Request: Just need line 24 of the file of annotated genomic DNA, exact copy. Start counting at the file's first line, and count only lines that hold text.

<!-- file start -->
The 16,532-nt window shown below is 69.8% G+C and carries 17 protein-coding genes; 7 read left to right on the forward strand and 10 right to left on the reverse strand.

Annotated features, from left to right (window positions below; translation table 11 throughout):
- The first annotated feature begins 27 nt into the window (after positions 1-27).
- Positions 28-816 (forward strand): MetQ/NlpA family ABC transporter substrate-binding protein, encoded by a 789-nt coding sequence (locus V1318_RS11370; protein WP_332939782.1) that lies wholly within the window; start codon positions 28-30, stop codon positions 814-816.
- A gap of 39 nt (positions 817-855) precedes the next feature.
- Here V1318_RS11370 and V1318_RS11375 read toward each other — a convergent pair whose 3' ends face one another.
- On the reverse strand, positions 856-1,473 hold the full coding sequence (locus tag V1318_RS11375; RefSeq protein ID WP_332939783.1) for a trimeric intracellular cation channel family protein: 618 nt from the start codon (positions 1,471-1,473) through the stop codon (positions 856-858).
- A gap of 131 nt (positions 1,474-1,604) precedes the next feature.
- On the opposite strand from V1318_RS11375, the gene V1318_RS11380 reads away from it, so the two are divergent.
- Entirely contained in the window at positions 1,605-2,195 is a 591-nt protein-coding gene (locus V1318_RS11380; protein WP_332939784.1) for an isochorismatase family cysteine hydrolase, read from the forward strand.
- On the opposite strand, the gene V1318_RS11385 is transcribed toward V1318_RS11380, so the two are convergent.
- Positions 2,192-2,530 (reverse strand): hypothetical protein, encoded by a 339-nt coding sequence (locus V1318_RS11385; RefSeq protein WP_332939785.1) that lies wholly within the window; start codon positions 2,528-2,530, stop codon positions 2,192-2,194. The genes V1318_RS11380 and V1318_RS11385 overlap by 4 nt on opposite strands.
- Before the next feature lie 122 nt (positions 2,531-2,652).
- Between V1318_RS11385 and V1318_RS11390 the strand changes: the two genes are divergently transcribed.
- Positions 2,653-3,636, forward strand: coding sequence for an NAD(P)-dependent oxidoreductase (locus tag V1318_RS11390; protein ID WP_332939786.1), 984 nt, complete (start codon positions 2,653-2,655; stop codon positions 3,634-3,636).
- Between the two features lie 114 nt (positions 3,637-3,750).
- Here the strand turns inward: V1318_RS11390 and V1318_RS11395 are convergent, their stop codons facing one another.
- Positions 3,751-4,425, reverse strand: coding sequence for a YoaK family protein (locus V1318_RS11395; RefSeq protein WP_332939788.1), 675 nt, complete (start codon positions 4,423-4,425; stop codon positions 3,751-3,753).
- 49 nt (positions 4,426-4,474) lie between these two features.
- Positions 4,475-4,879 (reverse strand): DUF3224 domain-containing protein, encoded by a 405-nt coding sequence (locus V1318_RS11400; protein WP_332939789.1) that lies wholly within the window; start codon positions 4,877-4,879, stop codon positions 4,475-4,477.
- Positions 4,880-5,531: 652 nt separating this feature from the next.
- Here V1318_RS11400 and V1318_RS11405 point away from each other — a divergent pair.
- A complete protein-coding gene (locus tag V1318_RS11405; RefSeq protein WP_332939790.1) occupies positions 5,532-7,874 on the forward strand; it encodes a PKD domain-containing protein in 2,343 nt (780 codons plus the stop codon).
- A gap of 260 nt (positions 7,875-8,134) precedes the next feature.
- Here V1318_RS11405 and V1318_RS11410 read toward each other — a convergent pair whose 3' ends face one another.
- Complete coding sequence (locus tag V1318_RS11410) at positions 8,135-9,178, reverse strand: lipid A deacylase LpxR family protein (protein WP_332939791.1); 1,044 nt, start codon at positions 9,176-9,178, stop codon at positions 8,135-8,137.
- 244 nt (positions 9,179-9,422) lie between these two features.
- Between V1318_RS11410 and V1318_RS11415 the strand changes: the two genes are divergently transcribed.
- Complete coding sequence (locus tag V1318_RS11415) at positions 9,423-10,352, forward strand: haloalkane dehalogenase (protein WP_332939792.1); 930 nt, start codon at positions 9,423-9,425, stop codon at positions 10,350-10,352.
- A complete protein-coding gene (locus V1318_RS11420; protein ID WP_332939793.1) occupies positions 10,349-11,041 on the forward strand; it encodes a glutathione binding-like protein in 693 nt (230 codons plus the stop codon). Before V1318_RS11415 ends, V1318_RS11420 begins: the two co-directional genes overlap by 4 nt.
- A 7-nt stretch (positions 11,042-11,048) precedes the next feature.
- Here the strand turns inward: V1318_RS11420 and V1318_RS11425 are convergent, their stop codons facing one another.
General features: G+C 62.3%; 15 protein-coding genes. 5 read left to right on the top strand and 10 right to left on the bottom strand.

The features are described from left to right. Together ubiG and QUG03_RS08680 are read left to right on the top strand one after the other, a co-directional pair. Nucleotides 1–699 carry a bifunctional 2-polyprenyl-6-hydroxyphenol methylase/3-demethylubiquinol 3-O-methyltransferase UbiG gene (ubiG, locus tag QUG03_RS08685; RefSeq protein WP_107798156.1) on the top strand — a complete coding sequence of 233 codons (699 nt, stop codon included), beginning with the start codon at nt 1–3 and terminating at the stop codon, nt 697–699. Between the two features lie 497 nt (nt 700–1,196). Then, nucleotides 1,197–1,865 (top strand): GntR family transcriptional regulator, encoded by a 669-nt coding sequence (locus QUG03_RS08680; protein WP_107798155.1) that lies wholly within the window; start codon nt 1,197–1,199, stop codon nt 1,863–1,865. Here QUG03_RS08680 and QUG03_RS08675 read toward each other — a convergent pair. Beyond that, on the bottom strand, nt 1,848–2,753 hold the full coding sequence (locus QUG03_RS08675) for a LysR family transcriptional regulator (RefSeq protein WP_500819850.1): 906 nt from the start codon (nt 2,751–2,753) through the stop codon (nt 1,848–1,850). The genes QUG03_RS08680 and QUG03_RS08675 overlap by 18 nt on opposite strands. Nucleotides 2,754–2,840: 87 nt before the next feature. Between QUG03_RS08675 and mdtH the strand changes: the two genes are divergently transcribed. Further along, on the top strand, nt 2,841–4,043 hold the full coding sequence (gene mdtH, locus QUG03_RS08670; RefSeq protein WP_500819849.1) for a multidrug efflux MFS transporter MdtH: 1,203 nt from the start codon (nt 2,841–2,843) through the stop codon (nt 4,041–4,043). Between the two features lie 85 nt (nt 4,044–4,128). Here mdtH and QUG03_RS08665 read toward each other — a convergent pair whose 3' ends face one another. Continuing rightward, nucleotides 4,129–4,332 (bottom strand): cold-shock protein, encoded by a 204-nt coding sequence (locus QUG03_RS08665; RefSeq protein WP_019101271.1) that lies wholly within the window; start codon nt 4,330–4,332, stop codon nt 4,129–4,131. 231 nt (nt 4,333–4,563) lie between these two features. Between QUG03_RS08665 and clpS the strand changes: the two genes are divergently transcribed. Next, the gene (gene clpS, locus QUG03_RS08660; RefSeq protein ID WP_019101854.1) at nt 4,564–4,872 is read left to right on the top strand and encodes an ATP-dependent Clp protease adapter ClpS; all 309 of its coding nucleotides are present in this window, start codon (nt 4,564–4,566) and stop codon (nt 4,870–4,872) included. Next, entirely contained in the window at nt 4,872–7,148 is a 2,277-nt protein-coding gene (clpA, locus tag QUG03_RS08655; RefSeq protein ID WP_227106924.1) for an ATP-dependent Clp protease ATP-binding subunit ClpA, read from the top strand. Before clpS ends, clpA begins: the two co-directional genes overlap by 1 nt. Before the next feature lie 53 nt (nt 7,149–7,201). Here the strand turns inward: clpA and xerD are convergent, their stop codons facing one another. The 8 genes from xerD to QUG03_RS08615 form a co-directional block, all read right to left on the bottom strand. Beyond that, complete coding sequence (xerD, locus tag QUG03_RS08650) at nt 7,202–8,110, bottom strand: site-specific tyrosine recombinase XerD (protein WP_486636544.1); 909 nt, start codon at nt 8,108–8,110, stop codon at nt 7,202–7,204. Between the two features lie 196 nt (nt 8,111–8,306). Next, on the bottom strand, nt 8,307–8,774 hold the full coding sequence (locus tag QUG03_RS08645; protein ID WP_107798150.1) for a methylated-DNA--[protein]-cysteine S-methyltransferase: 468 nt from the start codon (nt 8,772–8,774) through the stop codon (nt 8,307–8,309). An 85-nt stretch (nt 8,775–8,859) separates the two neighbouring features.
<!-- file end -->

- A gap of 260 nt (positions 7,875-8,134) precedes the next feature.